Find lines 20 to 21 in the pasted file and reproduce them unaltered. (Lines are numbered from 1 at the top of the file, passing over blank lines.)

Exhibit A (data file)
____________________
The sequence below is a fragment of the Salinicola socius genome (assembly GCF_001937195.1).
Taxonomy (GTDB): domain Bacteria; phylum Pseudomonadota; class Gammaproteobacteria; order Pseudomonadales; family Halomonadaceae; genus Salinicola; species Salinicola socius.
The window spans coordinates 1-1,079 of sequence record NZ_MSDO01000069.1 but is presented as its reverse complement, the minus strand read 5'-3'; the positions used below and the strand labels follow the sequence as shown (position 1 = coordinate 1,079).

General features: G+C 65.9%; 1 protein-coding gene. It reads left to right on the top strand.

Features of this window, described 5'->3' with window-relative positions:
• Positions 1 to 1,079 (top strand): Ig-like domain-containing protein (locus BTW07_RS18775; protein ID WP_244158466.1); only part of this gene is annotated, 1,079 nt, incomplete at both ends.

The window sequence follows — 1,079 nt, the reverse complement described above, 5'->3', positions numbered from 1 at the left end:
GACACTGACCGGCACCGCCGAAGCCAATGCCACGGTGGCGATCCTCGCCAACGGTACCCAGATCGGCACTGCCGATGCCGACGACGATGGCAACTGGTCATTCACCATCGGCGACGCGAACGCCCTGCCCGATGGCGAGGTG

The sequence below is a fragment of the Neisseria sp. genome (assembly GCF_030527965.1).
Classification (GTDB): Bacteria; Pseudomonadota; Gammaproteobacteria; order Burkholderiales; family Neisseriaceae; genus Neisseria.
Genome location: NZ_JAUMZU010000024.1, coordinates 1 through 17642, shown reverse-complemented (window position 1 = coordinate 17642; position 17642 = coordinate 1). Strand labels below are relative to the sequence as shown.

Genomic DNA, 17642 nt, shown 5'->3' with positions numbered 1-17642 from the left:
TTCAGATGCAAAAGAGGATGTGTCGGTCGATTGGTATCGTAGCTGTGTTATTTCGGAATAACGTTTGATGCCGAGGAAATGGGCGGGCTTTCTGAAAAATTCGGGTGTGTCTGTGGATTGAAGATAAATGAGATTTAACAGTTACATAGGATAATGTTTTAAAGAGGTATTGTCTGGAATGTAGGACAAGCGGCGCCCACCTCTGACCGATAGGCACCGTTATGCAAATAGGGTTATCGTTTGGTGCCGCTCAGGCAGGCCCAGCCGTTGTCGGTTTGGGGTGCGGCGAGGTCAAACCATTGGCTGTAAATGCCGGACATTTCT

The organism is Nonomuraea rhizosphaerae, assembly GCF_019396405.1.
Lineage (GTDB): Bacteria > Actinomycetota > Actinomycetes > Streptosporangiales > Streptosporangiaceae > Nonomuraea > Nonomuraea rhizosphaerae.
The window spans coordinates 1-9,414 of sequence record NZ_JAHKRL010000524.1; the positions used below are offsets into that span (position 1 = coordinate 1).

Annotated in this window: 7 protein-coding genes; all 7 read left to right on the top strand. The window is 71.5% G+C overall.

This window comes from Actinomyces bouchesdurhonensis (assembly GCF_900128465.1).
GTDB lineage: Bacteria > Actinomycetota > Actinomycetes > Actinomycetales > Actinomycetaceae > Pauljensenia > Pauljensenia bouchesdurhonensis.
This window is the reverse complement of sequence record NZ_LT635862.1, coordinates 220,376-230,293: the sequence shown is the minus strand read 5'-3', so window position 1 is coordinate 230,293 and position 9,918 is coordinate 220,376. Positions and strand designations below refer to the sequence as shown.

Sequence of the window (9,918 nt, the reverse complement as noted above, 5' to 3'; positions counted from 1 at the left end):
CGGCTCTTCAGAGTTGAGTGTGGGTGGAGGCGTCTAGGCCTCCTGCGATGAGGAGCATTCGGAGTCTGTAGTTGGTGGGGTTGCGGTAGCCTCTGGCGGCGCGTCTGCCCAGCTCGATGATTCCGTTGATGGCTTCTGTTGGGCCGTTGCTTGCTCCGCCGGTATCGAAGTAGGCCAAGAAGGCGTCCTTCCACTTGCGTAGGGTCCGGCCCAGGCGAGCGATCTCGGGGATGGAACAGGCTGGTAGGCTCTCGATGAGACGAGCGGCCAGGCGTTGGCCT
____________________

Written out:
This window is the reverse complement of sequence record NZ_LT635862.1, coordinates 220,376-230,293: the sequence shown is the minus strand read 5'-3', so window position 1 is coordinate 230,293 and position 9,918 is coordinate 220,376. Positions and strand designations below refer to the sequence as shown.

Sequence of the window (9,918 nt, the reverse complement as noted above, 5' to 3'; positions counted from 1 at the left end):